MORGANTOWN The UConn Huskies were welcomed to Mountaineer Field on Saturday by a group of kinder, gentler West Virginia fans.
Sure, it's not easy to forget that ugly 1996 incident in which a fan hurled a 55-gallon garbage can onto the field that wound up hitting Randy Shannon, who was then the linebackers coach and today is Miami's head coach.
Rather than having one person step up and admit they're the one who threw it, several fans have done so during the years, as if to suggest they take some kind of pride in it. There have been similar stores involving whiskey bottles, batteries, and well, just about anything within reach.
Connecticut’s Andre Dixon (2) and Kashif Moore enter Mountaineer Field carrying the helmet and jersey of slain teammate Jasper Howard.
Saturday was different. So very, very different.
Mountaineers fans united in a way few in sports had ever seen from opposing supporters in the wake of the tragic death of UConn defensive back Jasper Howard, a 20-year-old who died as the result of a senseless on-campus stabbing last Sunday morning.
West Virginia fans made a large sign that read: ''today we are all HUSKIES.'' It was signed by thousands of WVU fans and hanged just inside the tunnel the UConn players ran through when they entered the field.
When they did that, nearly all of the 58,106 in attendance stood, clapped, and cheered for the Huskies.
''I thought the fans from West Virginia were very gracious and very humbling,'' UConn coach Randy Edsall said. ''I've come down to West Virginia when I was at Syracuse and with Boston College, and even here with Connecticut, and I know what type of fans are here and how they root so hard for their football team.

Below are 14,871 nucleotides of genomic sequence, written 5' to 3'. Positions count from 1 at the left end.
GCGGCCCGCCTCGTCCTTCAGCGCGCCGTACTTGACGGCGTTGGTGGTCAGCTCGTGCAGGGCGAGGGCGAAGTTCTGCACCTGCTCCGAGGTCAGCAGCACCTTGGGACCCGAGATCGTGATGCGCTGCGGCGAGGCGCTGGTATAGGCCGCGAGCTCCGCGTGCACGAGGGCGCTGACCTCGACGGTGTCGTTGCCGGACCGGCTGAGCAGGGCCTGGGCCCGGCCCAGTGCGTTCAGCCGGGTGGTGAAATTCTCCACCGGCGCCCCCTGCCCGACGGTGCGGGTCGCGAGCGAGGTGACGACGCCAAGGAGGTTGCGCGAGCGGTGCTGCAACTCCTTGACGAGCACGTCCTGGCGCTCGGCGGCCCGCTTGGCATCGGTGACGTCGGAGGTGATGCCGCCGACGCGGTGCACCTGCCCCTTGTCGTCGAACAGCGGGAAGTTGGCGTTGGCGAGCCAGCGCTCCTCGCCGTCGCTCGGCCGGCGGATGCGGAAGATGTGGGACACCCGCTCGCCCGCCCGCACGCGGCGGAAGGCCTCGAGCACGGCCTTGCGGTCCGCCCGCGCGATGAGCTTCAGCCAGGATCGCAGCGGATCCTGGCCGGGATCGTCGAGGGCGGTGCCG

''The sportsmanship and the love and concern they showed for our team - I don't know if you've ever seen that in sport. My hat is off to them. Those were a bunch of class fans, and this is a class coach staff and athletic administration. I would just like to say thank you to them.''
Huskies running back Andre Dixon carried Howard's No. 6 jersey with him onto the field. It, along with his helmet, stayed on the UConn sidelines during of the game, which was won by West Virginia 28-24.
Prior to kickoff, a moment of silence was observed as both teams stood holding hands along the hash marks before they met at midfield for a handshake.
''I was just thinking about Jazz and his family (during the moment of silence) and hoping that we could really do him proud,'' Edsall said. ''I told the team that I think he is proud of us and that he is disappointed that we didn't come out on the right side of the column.
''I know this: He is going to give us more strength. We have one more tough thing to go through Monday (the funeral). We will get through that and be ready to go next week.''
West Virginia coach Bill Stewart said he'd never seen anything like what the Mountaineers supporters did for the Huskies on Saturday. Though it had been talked about on various Web sites, it's not as if the WVU coaches or administration came out and asked the fans to show that kind of support.
''I was so proud,'' he said. ''I want to thank each and every person in the stadium for the class that the Old Gold and Blue showed toward the reception of the UConn Huskies. I'm so proud to be a West Virginian today.''
Stewart went on to praise Edsall for the leadership he's shown in the days since the tragedy.
''This was one of the toughest weeks of my life. I can only imagine Randy Edsall, what a class, class man,'' Stewart said. ''When I call him my friend, he's my friend, and I truly am one of his big admirers. I haven't said much about opposing coaches this year. Well (Saturday) I am. I don't know how they got them ready as good as they did ''
Jim Elliott can be reached via e-mail at: firstname.lastname@example.org